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Home Limited Companies Advantages of UK Tax Resident Company Preparation and Filing of Annual Accounts for Tax-Resident Company

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Preparation and filing of annual accounts for tax-resident firm with HMRC and Companies House

 
Tax Resident Company Establishment

Preparation and filing of annual accounts for tax-resident firm with HMRC and Companies House: at the end of the financial year, a limited company is legally obliged to prepare its full annual accounts. This information is then used to calculate how much corporation tax is due, or to prove to HMRC that there is no tax due. Copies of the completed statutory accounts must be sent to Companies House, HMRC and all shareholders.

Private limited companies must file their accounts with Companies House within nine months of their financial year end. Corporation tax must be paid within nine months and one day of the financial year end. Tax returns must be filed within one year of the financial year end. The tax return deadline and the corporation tax deadline may differ if the accounting period differs from the financial year. You can apply for an extended deadline from Companies House if an event outside of your control prevents you from submitting your accounts.

Working out what is due when, can quickly become complicated and many businesses seek accounting services, such as those provided by Coddan Formations Agency, in order to make sure that their statutory requirements are met.

New limited companies are required to take additional steps. They must send more than one tax return into HMRC. This is because new private companies automatically start with different reporting dates: one date for Companies House and another one for tax returns with HMRC. Again, this can become complicated and you may need to seek the help of tax professional such as Coddan Formations Agency.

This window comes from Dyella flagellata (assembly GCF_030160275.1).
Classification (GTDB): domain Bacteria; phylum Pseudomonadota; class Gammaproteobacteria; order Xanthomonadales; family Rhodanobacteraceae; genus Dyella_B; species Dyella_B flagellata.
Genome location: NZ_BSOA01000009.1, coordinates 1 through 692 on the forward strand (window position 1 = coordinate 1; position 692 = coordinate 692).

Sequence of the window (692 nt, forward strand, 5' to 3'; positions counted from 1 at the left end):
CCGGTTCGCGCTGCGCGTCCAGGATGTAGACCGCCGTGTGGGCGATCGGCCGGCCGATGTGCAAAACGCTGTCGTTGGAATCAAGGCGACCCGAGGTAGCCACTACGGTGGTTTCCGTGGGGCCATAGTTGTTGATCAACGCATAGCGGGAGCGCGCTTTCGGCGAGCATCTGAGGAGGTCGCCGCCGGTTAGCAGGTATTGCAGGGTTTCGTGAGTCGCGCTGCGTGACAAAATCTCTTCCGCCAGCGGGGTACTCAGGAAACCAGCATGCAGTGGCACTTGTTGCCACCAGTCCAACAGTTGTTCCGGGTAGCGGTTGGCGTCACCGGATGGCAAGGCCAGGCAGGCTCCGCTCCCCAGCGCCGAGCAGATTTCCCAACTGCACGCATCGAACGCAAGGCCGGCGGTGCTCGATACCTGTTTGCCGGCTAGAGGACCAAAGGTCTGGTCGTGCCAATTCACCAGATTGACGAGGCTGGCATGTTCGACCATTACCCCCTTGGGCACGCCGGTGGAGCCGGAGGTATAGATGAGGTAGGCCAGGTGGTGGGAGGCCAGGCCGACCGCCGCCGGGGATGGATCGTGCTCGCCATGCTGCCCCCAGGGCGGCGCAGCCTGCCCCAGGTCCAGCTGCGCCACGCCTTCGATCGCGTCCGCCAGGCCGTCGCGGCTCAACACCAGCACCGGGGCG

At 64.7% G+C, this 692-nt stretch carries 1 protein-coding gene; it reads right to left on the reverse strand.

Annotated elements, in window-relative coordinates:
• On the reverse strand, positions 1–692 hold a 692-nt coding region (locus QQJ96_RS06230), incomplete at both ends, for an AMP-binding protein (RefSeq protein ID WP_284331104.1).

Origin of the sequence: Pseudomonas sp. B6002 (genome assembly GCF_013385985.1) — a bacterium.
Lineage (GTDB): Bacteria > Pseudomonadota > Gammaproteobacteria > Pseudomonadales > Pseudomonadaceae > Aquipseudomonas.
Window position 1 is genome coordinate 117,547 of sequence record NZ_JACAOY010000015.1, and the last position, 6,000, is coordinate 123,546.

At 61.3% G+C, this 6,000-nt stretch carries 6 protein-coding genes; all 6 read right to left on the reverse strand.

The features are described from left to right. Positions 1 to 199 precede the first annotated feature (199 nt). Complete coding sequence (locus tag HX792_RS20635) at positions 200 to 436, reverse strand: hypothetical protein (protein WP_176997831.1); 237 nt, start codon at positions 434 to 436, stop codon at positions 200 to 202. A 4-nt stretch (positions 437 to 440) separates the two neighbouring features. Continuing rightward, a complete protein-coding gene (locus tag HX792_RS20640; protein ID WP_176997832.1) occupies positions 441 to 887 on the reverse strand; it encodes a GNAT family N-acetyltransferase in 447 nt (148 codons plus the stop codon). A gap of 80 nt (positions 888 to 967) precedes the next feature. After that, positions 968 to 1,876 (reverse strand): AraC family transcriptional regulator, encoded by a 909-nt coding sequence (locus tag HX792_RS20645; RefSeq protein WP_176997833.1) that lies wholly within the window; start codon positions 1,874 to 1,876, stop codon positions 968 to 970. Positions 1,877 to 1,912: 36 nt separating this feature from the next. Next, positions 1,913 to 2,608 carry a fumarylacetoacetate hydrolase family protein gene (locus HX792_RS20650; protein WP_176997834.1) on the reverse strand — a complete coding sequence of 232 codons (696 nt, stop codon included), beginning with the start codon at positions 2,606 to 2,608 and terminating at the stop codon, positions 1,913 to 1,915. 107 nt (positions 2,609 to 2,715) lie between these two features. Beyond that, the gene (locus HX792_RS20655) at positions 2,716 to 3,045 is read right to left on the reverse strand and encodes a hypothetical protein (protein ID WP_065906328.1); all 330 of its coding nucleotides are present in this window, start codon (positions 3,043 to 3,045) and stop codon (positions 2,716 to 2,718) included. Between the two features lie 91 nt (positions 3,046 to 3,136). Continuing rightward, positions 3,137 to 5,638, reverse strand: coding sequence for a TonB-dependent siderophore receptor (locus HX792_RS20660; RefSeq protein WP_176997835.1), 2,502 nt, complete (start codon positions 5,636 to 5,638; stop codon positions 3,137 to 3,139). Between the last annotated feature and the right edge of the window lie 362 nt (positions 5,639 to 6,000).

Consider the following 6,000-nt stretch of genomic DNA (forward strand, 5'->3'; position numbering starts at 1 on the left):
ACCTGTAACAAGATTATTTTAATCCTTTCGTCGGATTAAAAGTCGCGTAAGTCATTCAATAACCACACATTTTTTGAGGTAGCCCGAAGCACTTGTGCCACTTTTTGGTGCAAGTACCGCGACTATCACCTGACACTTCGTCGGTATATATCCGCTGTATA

Statutory accounts are required to include: -

  • The balance sheet, showing the value of all assets and debts (this must be signed by a director and his or her name printed on it)
  • The profit and loss account
  • Any relevant notes concerning the accounts
  • The director's report

Depending on the size of a company, an auditor’s report may also be required.

The statutory accounts must meet either UK Generally Accepted Accounting Practice or International Financial Reporting Standards. An accounting professional will be able to make sure that these standards are met. Smaller companies may be able to send abbreviated accounts into Companies House. That way, less information about the organisation is publicly available.